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Thread: Gelatin in Film

  1. #1
    SLNestler's Avatar
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    Gelatin in Film

    I just received a phone call from my niece, asking me, on behalf of a vegan friend who is considering photography as a serious hobby, whether there is an alternative to the gelatin in film, other than digital.
    Does anyone out there know whether the manufacture of B&w film involves gelatin of animal sources? Please advise.
    Thanks,
    Steven

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    Quote Originally Posted by SLNestler
    I just received a phone call from my niece, asking me, on behalf of a vegan friend who is considering photography as a serious hobby, whether there is an alternative to the gelatin in film, other than digital.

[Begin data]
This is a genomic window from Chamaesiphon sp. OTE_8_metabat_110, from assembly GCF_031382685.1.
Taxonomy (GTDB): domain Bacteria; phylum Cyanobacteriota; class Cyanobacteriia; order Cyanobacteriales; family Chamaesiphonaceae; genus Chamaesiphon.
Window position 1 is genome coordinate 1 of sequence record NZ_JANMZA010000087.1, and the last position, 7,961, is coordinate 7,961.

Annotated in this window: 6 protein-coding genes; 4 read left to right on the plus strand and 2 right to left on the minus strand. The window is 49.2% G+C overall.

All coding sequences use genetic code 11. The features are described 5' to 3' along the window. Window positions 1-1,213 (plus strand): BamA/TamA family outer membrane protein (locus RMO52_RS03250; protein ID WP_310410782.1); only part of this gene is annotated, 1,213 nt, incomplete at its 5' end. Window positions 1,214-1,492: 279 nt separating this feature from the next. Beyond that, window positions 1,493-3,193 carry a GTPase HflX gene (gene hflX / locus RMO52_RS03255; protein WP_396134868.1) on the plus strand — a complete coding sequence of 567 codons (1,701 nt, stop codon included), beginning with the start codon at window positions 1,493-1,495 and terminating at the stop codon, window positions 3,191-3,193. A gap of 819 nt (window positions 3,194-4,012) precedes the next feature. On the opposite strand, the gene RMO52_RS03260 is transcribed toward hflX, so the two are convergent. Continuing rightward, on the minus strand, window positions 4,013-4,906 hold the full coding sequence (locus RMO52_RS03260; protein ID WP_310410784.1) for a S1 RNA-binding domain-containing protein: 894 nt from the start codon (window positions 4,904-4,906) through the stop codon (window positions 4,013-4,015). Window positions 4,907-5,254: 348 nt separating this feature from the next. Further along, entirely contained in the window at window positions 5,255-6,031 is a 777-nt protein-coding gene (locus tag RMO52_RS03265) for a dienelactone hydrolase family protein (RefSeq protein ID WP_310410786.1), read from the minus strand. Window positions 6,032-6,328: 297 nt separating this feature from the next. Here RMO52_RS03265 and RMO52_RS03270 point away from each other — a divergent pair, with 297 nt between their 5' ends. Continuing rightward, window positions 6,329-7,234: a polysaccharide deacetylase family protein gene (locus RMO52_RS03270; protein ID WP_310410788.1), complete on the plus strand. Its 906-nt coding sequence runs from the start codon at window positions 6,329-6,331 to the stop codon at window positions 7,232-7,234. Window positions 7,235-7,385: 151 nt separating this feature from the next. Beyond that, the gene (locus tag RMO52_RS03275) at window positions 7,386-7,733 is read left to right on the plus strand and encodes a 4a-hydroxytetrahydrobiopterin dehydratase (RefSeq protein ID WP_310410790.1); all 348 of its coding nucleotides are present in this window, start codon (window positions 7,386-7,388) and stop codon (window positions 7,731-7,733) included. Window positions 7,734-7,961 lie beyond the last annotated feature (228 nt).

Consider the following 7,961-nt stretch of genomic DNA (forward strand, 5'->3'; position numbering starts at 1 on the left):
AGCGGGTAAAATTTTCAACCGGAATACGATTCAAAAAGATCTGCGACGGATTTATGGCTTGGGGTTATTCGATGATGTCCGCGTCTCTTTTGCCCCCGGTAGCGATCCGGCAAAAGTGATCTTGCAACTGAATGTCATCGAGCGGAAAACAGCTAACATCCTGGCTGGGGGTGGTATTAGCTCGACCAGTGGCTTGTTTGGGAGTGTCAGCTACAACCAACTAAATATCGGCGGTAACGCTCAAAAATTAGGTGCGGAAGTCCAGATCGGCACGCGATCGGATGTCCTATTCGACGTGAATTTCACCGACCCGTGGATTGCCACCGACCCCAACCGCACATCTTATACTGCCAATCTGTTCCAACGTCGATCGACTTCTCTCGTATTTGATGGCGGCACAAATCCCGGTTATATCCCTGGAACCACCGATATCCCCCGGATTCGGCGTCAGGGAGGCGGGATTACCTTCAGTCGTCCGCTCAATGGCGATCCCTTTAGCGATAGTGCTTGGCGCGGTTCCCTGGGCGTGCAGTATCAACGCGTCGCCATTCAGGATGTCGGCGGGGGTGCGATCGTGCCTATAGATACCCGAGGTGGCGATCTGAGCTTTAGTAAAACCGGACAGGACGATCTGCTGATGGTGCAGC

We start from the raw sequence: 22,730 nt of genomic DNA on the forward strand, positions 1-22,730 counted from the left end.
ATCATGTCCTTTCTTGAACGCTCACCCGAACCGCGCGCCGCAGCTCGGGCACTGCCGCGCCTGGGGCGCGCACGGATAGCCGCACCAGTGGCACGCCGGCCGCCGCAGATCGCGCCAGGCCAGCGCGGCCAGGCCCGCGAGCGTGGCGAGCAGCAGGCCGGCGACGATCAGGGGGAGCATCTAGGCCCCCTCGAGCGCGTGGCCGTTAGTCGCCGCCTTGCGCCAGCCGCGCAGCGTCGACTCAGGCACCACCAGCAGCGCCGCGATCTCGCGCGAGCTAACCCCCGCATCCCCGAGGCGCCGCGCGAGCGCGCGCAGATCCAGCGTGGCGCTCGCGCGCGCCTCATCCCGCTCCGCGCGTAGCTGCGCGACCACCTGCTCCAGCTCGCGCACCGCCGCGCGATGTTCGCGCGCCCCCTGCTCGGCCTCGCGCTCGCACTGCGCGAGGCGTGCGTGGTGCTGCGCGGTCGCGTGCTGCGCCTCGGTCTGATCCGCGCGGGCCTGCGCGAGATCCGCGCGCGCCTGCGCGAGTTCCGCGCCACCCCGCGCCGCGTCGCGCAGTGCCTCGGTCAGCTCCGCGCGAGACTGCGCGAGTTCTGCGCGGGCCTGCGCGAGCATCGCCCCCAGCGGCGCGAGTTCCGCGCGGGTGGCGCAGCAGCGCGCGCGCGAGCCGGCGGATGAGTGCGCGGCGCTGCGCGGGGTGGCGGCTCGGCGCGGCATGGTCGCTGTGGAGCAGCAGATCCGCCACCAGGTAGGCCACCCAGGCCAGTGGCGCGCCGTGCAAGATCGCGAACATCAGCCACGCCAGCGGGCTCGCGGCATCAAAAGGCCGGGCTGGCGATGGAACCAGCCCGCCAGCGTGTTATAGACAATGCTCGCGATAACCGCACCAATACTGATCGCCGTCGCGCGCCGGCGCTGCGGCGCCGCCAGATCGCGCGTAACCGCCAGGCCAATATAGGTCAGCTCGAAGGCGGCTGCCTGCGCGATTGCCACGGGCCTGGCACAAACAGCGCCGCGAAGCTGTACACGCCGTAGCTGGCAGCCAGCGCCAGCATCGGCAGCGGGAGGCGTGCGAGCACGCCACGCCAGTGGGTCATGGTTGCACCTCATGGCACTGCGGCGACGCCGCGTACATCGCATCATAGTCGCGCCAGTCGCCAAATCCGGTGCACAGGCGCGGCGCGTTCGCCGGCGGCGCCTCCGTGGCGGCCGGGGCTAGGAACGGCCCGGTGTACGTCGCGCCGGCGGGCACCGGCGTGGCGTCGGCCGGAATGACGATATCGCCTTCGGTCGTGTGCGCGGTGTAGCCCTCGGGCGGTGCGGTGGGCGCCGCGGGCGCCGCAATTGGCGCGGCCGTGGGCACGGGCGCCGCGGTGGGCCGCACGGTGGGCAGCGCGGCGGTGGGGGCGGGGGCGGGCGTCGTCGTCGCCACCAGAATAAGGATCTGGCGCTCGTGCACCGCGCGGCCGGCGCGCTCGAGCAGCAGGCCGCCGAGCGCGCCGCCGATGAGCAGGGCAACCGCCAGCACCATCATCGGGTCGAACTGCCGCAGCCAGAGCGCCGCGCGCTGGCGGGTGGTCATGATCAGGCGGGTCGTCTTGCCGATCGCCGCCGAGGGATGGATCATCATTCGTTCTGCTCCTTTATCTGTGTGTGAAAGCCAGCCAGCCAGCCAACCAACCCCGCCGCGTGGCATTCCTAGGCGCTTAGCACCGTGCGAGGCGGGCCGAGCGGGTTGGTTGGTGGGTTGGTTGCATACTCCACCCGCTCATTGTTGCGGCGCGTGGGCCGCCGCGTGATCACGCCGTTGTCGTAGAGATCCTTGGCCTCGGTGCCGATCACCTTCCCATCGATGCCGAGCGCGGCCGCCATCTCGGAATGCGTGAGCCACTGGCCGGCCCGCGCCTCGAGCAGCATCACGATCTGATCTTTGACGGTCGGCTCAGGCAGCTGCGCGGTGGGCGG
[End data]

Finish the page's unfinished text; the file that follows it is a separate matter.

Does anyone out there know whether the manufacture of B&w film involves gelatin of animal sources? Please advise.
    Thanks,
    Steven
    You are kidding right?.......

  3. #3

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    AFAIK, all pictorial films use gelatin derived from animal sources (hides and bones). There is an entire chapter on gelatin in Mees' book "The Theory of the Photographic Process".

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    steven:

    your niece's friend might be outta luck if she wants to use some sort of modern analog process. your niece's friend might look into making calotype or wet-plates. calotypes involve making salted paper negatives and positive prints.

    wet plate photography involves making glass images using collodion and silver nitrate. i've used collodion b4, and even thought it was used to "coat cauterized wounds" during the US civil war, it *will* burn your finger prints off if you don't wear gloves, so incase she wants a sideline as a vegan safe-cracker ....
    it is also highly explosive (used to make double base explosives as well as propellant charge in the munitions industry) so it should be handled with extreme care.

    http://www.nls.uk/pencilsoflight/process.htm
    http://www.alternativephotography.co..._wetplate.html

    - john



 

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